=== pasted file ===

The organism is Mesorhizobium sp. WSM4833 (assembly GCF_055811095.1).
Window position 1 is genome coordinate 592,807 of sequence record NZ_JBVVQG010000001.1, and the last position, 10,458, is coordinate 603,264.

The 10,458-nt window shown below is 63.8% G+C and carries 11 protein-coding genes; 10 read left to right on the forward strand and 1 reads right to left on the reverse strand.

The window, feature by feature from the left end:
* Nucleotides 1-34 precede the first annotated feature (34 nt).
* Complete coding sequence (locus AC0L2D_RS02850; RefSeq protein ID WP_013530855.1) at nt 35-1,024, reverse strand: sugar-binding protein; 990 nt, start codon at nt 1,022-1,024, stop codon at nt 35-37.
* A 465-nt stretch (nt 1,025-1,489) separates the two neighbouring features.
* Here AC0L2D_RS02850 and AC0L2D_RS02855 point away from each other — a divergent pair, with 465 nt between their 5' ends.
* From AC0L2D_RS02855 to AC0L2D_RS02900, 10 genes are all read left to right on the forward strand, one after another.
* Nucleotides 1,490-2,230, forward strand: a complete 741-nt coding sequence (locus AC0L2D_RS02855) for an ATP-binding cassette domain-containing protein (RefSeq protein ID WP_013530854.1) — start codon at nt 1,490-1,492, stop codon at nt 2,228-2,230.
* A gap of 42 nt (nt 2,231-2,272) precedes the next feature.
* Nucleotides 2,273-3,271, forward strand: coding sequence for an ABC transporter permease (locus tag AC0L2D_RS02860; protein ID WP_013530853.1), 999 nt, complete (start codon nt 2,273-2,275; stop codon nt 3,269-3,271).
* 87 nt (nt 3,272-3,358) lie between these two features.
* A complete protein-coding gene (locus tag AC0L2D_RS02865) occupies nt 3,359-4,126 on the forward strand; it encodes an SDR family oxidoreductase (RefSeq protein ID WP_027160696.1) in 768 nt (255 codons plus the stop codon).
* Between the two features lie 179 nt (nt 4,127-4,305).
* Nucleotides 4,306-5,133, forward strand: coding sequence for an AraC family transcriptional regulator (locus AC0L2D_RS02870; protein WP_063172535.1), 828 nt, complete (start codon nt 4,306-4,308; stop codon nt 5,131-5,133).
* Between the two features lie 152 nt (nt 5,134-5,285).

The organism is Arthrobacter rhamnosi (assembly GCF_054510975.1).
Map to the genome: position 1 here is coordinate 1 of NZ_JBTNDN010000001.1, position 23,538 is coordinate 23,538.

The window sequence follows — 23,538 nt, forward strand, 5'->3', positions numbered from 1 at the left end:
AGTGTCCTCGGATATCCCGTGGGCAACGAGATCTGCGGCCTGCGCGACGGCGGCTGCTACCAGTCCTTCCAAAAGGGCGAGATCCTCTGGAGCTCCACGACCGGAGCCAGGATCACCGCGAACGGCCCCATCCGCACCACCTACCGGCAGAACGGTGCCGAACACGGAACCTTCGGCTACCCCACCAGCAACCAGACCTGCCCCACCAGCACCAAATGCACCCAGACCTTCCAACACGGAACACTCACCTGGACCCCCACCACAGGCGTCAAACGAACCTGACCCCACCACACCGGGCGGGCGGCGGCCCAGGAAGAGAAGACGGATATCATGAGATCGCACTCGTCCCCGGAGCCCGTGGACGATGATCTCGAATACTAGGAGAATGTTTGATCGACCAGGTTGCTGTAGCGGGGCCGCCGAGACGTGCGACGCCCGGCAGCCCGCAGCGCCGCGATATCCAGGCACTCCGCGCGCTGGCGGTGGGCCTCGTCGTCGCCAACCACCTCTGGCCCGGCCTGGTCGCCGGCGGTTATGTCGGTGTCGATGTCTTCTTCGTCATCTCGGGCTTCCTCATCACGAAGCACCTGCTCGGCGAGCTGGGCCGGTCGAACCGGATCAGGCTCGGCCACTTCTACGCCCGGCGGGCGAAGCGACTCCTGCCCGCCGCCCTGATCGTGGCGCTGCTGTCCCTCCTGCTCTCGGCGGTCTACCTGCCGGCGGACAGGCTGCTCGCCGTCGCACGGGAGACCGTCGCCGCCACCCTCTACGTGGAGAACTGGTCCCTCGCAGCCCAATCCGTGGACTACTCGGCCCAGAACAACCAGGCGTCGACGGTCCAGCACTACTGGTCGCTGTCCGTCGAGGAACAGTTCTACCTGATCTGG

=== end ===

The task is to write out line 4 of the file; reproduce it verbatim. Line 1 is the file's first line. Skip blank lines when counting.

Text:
The window, feature by feature from the left end: